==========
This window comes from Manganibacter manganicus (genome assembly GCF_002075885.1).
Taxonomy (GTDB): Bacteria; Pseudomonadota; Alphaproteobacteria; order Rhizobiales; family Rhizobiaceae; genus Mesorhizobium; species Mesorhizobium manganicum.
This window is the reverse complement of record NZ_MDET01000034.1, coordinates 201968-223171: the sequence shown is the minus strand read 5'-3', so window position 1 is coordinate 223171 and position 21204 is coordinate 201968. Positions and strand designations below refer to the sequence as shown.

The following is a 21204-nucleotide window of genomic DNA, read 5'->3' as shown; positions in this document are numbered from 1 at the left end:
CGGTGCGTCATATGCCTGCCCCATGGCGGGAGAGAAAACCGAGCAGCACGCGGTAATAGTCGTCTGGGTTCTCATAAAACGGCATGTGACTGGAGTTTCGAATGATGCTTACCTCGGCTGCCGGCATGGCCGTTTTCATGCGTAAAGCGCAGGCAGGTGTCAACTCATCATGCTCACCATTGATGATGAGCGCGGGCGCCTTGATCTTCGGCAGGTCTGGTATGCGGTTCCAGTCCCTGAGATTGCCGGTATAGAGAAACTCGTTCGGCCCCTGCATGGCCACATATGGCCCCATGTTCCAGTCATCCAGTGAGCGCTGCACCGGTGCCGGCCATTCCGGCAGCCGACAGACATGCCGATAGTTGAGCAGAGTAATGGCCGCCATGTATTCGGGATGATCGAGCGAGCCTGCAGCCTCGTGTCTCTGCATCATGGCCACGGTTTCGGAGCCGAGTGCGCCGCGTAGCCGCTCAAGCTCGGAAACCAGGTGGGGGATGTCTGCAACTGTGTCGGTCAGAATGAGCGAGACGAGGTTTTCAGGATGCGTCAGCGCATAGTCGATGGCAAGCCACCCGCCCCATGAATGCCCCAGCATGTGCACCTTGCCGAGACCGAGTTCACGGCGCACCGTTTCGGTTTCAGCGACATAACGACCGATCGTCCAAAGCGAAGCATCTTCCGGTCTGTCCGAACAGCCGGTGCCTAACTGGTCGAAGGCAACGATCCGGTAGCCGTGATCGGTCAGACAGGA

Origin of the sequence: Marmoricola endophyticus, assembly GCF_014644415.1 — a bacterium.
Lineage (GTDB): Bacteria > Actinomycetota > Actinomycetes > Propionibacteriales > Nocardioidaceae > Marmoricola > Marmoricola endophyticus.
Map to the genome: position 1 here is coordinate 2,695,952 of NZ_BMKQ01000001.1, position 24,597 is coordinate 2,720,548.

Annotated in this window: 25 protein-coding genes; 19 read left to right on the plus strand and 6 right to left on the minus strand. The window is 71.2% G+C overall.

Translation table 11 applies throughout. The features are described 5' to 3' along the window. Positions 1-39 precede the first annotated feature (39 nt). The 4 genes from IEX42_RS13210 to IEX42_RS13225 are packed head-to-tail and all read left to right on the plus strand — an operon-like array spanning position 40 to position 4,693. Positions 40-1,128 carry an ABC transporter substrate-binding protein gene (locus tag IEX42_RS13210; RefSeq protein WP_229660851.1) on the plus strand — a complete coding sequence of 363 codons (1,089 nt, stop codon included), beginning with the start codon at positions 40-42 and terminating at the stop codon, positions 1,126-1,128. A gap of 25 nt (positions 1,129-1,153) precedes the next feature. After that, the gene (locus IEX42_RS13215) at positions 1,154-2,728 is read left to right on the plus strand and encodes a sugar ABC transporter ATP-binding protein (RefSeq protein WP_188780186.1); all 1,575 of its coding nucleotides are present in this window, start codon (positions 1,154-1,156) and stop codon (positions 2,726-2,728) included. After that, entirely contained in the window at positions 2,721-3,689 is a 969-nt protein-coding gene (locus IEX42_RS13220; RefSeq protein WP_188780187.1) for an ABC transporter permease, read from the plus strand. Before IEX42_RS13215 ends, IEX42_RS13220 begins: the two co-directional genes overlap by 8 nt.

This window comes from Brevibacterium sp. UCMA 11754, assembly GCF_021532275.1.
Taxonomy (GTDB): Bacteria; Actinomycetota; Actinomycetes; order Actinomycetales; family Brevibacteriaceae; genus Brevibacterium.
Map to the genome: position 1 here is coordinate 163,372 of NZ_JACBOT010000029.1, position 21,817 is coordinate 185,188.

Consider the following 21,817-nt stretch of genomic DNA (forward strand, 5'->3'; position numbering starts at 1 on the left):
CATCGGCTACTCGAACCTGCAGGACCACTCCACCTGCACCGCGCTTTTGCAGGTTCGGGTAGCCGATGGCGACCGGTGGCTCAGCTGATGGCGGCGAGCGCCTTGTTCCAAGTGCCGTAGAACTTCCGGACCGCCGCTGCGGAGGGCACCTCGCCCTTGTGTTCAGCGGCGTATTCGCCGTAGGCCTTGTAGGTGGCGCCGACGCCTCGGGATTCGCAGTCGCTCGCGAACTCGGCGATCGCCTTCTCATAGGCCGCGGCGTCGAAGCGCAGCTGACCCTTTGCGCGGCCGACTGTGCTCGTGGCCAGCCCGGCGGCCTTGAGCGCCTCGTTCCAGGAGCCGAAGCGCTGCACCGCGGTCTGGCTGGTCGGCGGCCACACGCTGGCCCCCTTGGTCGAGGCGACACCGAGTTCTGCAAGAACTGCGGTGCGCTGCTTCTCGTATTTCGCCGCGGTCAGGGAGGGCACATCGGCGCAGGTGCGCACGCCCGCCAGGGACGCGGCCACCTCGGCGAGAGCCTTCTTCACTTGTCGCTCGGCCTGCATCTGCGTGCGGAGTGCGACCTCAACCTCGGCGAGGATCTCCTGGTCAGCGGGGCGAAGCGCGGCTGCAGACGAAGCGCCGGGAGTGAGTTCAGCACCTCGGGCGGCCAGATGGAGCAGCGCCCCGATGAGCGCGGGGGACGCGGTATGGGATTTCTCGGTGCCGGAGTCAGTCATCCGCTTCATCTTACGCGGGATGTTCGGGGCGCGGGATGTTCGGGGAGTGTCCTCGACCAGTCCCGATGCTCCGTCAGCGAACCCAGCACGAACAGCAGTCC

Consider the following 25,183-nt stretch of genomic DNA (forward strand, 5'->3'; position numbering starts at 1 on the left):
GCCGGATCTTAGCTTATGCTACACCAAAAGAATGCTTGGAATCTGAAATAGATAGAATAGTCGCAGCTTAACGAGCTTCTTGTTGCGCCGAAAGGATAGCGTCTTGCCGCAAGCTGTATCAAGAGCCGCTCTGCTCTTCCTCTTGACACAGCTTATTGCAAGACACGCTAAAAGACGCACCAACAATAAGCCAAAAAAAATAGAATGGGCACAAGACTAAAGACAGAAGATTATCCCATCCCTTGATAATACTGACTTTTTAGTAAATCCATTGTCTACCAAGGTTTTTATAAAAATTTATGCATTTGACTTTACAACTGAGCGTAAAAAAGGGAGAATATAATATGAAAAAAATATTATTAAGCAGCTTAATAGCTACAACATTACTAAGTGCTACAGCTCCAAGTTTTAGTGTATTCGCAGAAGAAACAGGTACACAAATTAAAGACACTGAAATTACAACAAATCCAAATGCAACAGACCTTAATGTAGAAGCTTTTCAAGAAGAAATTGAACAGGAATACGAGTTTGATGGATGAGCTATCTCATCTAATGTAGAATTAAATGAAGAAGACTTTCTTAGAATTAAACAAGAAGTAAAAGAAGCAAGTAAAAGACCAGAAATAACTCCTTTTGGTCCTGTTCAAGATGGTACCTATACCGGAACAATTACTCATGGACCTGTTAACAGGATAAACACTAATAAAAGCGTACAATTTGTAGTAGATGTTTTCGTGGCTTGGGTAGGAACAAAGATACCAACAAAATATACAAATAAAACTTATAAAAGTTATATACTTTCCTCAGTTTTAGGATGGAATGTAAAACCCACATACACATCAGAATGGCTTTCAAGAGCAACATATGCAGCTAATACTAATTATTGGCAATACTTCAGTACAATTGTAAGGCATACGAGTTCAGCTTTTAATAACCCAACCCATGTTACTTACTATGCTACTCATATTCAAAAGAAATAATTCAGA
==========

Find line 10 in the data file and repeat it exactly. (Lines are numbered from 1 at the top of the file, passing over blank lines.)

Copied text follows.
Translation table 11 applies throughout. The features are described 5' to 3' along the window. Positions 1-39 precede the first annotated feature (39 nt). The 4 genes from IEX42_RS13210 to IEX42_RS13225 are packed head-to-tail and all read left to right on the plus strand — an operon-like array spanning position 40 to position 4,693. Positions 40-1,128 carry an ABC transporter substrate-binding protein gene (locus tag IEX42_RS13210; RefSeq protein WP_229660851.1) on the plus strand — a complete coding sequence of 363 codons (1,089 nt, stop codon included), beginning with the start codon at positions 40-42 and terminating at the stop codon, positions 1,126-1,128. A gap of 25 nt (positions 1,129-1,153) precedes the next feature. After that, the gene (locus IEX42_RS13215) at positions 1,154-2,728 is read left to right on the plus strand and encodes a sugar ABC transporter ATP-binding protein (RefSeq protein WP_188780186.1); all 1,575 of its coding nucleotides are present in this window, start codon (positions 1,154-1,156) and stop codon (positions 2,726-2,728) included. After that, entirely contained in the window at positions 2,721-3,689 is a 969-nt protein-coding gene (locus IEX42_RS13220; RefSeq protein WP_188780187.1) for an ABC transporter permease, read from the plus strand. Before IEX42_RS13215 ends, IEX42_RS13220 begins: the two co-directional genes overlap by 8 nt.